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Old 07-29-2010, 08:29 AM   #1
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Firmagon VS. Lupron

Has anyone been on Firmagon as opposed to Lupron. Does anyone know the basic differences. Any Preferences.

 
Old 08-01-2010, 04:15 PM   #2
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Re: Firmagon VS. Lupron

Hi rhome,

You asked:


Quote:
Originally Posted by rhome View Post
Has anyone been on Firmagon as opposed to Lupron. Does anyone know the basic differences. Any Preferences.
I had never heard of the brand name, but the scientific name for Firmagon is degarelix, and it was only recently approved by the FDA in the US (December 3, 2008). It is the first drug approved in its class: LHRH antagonists.

Lupron (and Zoladex, Viadur, and Trelstar) are all LHRH agonists and have been around for a while. In fact, Zoladex has been around so long that its patent is expiring this year. That's good news for patients as the price for this expensive drug should plunge, and that should put downward price pressure on its competitors. (The patent for Lupron will expire within a few more years.)

Both the LHRH agonists and the LHRH antagonist have the same fundamental effect: lowering testosterone produced from the testes to castrate levels. However, the agonists do this by reducing LH (luteinizing hormone) while the antagonist (Firmagon) does this by blocking LHRH (luteinizing hormone releasing hormone). A significant advantage of Firmagon is that there is no surge in testosterone before the drug drastically reduces it, as is the case with the agonists. (However, there are several drugs that can block the surge, which is known as "flare", so this is not a major issue with the agonists, just an issue to be properly managed. In fact, flare usually is not a problem even if it does occur (my case); in some cases, such as existing spinal metastases, it can result in irreversible crippling of the patient. There is excellent coverage of the mechanics of hormonal blockade therapy in the book "A Primer on Prostate Cancer - The Empowered Patient's Guide," (Strum & Pogliano).

I seem to recall hearing that degarelix caused a very rapid and profound drop in testosterone, but I'm not sure about that. I have not heard much about this fairly new drug.

I suggest you go to www.pubmed.gov, a site we can use on this board because the site is Government sponsored, and search for degarelix. You can click on the hypertext titles of the resulting list of medical research papers to get free access to descriptions of the research.

Take care,

Jim

 
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Old 08-02-2010, 10:38 AM   #3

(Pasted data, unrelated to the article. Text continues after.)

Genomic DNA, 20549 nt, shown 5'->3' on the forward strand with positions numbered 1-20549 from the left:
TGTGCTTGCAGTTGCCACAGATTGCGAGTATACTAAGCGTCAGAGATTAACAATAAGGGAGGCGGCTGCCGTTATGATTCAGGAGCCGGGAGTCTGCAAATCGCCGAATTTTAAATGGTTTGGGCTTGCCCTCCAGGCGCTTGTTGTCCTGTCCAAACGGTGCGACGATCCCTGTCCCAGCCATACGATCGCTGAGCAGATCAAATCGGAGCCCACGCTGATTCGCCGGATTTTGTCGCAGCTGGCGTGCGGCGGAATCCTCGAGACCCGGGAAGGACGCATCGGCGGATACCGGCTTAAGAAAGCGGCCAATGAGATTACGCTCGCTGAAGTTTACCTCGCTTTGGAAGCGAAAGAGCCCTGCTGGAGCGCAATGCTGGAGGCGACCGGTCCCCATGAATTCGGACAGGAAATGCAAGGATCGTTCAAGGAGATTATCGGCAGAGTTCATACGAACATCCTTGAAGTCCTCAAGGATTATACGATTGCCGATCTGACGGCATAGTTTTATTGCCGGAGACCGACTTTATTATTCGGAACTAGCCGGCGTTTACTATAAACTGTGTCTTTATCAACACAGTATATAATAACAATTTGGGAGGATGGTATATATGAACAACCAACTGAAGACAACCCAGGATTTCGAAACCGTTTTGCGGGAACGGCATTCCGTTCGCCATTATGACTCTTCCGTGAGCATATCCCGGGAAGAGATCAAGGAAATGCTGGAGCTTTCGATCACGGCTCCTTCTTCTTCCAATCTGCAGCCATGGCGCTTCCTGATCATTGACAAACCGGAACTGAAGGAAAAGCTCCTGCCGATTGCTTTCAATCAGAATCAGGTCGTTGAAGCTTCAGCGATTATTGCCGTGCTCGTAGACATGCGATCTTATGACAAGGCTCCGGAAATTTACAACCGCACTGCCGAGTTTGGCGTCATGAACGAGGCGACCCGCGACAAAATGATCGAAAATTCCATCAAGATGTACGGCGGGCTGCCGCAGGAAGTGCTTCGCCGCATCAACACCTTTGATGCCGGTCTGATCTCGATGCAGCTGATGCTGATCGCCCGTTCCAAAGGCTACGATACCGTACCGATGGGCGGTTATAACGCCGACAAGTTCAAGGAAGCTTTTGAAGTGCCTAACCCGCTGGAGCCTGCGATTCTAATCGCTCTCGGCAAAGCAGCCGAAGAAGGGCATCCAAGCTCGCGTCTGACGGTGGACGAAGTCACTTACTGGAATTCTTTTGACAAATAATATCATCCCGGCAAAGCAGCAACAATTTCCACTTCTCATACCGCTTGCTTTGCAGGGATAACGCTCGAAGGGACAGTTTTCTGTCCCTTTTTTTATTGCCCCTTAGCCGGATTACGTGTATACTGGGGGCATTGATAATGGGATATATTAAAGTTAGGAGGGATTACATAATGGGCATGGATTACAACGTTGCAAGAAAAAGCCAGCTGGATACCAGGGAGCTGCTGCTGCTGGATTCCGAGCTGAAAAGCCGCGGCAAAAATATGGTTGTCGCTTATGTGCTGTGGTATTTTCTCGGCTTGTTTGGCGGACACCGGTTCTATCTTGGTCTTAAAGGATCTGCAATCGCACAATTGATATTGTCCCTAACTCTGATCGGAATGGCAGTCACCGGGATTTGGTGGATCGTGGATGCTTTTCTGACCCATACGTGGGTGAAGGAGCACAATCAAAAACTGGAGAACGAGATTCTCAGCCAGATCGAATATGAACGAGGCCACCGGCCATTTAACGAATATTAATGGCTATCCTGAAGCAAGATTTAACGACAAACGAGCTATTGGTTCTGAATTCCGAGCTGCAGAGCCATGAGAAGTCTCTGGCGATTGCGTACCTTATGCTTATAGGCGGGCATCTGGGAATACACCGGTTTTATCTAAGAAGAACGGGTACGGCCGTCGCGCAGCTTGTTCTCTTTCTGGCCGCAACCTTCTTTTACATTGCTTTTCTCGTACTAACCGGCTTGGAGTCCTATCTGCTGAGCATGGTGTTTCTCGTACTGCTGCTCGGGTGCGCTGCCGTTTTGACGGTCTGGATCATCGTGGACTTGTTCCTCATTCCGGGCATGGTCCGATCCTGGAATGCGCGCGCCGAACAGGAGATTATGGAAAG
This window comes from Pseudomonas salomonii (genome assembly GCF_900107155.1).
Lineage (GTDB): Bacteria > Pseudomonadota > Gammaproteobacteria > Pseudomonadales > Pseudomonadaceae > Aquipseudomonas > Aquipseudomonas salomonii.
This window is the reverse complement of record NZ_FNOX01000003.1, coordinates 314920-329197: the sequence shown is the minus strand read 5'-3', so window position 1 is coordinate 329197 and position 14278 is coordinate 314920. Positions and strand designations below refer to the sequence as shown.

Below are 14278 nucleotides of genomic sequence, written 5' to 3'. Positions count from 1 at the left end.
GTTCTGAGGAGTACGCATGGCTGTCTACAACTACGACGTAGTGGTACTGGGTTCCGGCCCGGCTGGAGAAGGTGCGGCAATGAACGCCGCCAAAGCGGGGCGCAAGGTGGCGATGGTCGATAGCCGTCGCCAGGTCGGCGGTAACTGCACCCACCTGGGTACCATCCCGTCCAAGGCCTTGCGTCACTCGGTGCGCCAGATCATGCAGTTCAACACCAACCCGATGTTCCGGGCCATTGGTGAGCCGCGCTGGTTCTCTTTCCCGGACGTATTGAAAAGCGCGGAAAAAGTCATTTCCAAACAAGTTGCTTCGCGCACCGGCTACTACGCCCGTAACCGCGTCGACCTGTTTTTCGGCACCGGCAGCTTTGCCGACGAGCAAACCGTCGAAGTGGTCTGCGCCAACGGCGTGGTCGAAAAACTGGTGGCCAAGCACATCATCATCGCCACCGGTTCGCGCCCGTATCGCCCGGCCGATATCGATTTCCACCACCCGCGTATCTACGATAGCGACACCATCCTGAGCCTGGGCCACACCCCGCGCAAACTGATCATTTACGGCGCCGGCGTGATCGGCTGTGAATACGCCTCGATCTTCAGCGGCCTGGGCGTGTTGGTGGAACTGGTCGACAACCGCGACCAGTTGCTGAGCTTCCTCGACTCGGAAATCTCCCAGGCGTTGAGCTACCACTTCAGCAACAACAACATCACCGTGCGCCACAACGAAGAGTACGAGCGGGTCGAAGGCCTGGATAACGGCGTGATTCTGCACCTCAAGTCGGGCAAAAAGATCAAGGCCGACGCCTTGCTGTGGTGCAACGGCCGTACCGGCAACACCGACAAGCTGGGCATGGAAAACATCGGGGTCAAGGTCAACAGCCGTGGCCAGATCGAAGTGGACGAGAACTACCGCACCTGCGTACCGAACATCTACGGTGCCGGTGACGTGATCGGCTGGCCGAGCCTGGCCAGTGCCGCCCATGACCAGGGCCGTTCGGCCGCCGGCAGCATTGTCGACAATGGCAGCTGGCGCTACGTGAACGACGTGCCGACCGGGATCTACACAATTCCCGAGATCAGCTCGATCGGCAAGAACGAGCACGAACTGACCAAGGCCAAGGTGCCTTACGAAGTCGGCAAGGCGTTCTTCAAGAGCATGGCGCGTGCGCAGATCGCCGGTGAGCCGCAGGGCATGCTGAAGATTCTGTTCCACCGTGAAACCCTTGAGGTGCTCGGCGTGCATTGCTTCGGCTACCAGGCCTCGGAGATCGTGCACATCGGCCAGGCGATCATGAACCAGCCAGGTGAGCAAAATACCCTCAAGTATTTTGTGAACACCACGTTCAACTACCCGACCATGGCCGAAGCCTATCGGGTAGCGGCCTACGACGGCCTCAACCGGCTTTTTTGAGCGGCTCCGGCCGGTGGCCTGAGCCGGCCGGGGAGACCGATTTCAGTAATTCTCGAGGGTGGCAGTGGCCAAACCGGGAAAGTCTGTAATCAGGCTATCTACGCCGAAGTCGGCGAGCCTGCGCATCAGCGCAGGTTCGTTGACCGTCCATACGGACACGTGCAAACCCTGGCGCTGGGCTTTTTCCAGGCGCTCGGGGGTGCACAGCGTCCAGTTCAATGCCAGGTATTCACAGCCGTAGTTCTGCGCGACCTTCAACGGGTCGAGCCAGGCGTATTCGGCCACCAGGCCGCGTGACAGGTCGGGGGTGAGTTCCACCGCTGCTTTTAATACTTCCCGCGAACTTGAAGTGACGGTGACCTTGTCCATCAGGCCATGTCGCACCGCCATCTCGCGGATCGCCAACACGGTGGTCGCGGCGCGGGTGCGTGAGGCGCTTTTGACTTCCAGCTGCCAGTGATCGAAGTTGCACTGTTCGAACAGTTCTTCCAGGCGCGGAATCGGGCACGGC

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Re: Firmagon VS. Lupron

Quote:
Originally Posted by IADT3since2000 View Post
Hi rhome,

You asked:




I had never heard of the brand name, but the scientific name for Firmagon is degarelix, and it was only recently approved by the FDA in the US (December 3, 2008). It is the first drug approved in its class: LHRH antagonists.

Lupron (and Zoladex, Viadur, and Trelstar) are all LHRH agonists and have been around for a while. In fact, Zoladex has been around so long that its patent is expiring this year. That's good news for patients as the price for this expensive drug should plunge, and that should put downward price pressure on its competitors. (The patent for Lupron will expire within a few more years.)

Both the LHRH agonists and the LHRH antagonist have the same fundamental effect: lowering testosterone produced from the testes to castrate levels. However, the agonists do this by reducing LH (luteinizing hormone) while the antagonist (Firmagon) does this by blocking LHRH (luteinizing hormone releasing hormone). A significant advantage of Firmagon is that there is no surge in testosterone before the drug drastically reduces it, as is the case with the agonists. (However, there are several drugs that can block the surge, which is known as "flare", so this is not a major issue with the agonists, just an issue to be properly managed. In fact, flare usually is not a problem even if it does occur (my case); in some cases, such as existing spinal metastases, it can result in irreversible crippling of the patient. There is excellent coverage of the mechanics of hormonal blockade therapy in the book "A Primer on Prostate Cancer - The Empowered Patient's Guide," (Strum & Pogliano).

I seem to recall hearing that degarelix caused a very rapid and profound drop in testosterone, but I'm not sure about that. I have not heard much about this fairly new drug.

I suggest you go to www.pubmed.gov, a site we can use on this board because the site is Government sponsored, and search for degarelix. You can click on the hypertext titles of the resulting list of medical research papers to get free access to descriptions of the research.

Take care,

Jim
Thanks Jim, I will check out the sight. Fight on.

Howard

 
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